Is this not a website for PC enthusiasts who care about Windows and about gaming and modifications to their computers?· Yes, yes it is. But there are several reasons why the PC world should look towards Lion as a way that the entire PC world may end up going.
The latest version of Apple’s Mac OS X operating system shipped earlier this week. Among Apple fan boys, like myself, it is referred to as Lion, but is also known as 10.7. It has launched to mixed reviews; some people seem to really enjoy it, while others seem to believe that it is a step backwards in OS development. Some people have even gone as far to say that this version of the operating system is the Apple equivalent of Vista. Those are some harsh words.
Article by: Chad Kirchner
I am admitted drinker of the Steve Jobs magic Kool-Aid. I am CompTIA A+ certified and an Apple Certified Support Professional. I presently work in technology retail sales. I am a fan of all things technology and wish to bring my insight, perspective, and analysis to the world of technology. You can visit me on the web (under construction) at http://www.chadkirchner.com or follow me on Twitter @chadkirchner.
The Mac App Store
The Mac App Store is not a new feature of Lion, but has been around for a few months. However, the Mac App Store is an extremely important development in the computer world, and a change from the status quo that has existed for decades.
When you purchase an app in the Mac App Store, you can immediately download it. There are no product keys to keep track of, because Apple keeps track of the licensing for you. You can install the software as many times as you would like, across as many computers as you would like (as long as they are all linked to your Apple ID), and the Mac App Store program also makes sure your software is up-to-date. If you ever have to reformat your hard disk drive, reinstalling software is a breeze. Just access the Purchased tab at the top and you are on your way to reinstalling every piece of software you own with a single click.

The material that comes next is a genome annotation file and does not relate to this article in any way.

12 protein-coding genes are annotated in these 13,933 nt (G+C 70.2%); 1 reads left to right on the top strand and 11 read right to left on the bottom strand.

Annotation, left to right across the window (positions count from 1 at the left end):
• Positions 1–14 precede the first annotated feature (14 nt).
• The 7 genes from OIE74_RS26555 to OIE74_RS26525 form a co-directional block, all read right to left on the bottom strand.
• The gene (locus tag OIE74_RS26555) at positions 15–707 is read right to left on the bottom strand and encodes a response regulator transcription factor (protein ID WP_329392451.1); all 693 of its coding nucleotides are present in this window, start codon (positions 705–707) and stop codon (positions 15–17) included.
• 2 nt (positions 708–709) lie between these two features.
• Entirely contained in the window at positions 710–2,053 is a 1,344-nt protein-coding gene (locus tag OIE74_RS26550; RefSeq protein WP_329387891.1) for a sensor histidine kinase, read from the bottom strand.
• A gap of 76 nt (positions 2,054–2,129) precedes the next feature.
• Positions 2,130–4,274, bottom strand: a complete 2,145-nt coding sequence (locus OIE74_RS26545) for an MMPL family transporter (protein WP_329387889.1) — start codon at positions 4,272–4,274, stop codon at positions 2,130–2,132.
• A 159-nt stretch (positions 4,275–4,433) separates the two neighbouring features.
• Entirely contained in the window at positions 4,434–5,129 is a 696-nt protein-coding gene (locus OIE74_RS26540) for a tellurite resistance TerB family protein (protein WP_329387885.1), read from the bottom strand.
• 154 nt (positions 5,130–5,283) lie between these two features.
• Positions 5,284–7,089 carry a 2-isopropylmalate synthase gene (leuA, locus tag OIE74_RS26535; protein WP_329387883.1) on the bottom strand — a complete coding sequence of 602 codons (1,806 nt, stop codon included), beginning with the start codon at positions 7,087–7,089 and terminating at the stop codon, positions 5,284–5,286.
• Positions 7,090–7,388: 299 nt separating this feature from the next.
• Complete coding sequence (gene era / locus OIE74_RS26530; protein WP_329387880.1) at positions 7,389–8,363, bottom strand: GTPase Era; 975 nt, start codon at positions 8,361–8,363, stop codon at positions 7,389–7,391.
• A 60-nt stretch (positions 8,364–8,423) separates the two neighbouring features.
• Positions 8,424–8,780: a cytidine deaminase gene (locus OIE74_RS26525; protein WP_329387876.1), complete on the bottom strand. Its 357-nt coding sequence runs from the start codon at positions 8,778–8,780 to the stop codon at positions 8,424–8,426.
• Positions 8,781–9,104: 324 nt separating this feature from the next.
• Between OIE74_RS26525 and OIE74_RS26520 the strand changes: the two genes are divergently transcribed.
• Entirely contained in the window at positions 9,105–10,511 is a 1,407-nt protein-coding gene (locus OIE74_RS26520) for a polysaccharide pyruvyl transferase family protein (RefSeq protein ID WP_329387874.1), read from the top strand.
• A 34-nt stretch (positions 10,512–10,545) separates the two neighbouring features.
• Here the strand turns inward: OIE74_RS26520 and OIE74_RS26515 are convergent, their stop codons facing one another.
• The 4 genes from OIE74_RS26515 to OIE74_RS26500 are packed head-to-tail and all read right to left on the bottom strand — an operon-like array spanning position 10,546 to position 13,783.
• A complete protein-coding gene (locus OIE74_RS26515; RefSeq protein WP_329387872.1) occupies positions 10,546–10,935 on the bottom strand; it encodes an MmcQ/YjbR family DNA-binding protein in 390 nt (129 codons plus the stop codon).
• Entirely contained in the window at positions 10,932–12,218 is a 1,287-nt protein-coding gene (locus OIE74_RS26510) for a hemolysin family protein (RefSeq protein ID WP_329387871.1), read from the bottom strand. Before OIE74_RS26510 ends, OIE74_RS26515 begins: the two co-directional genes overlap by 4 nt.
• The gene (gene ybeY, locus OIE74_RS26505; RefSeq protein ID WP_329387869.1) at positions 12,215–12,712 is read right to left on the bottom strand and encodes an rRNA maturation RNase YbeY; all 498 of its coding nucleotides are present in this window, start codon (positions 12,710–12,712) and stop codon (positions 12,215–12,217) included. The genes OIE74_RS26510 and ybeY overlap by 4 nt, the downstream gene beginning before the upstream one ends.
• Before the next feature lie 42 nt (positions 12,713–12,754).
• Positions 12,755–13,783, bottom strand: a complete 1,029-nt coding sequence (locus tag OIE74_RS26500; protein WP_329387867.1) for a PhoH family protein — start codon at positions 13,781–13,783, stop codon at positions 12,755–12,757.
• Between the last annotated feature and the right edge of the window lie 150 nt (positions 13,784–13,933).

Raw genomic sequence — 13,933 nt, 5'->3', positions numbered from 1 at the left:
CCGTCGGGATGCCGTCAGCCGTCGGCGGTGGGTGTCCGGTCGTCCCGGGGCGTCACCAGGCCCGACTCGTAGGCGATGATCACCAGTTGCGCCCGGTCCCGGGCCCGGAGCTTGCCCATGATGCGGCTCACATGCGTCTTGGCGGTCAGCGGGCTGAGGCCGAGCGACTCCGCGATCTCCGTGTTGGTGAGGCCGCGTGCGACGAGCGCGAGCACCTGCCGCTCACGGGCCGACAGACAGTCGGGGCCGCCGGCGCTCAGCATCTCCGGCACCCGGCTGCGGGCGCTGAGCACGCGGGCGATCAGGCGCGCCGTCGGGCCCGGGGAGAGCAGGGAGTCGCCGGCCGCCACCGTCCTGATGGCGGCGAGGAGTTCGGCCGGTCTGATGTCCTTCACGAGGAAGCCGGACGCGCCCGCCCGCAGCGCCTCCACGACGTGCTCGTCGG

Many Mac users have wildly adopted the Mac App Store, and developers enjoy the ease of distributing their software (even if Apple claims their 30% commission). I do very well see Microsoft doing something like this in the future, because everyone seems to benefit. One of the many complaints about Apple is their closed ecosystem, but from the average consumer’s perspective, a closed ecosystem does generate a better user experience, which should put us enthusiasts on notice for the way things are going.
Launchpad is iOS meets the desktop, and quite honestly, I do not see the point. I am not using the multi-touch gestures (at least not yet), but the Launchpad does definitely resemble the iPhone and iPad interface. Apple does seem to want to simulate iOS across all of their platforms. Why does it matter to you? Well Windows 8 will have a start screen (that can be disabled) that does resemble the Windows Phone 7 interface.
Inexpensive Price Point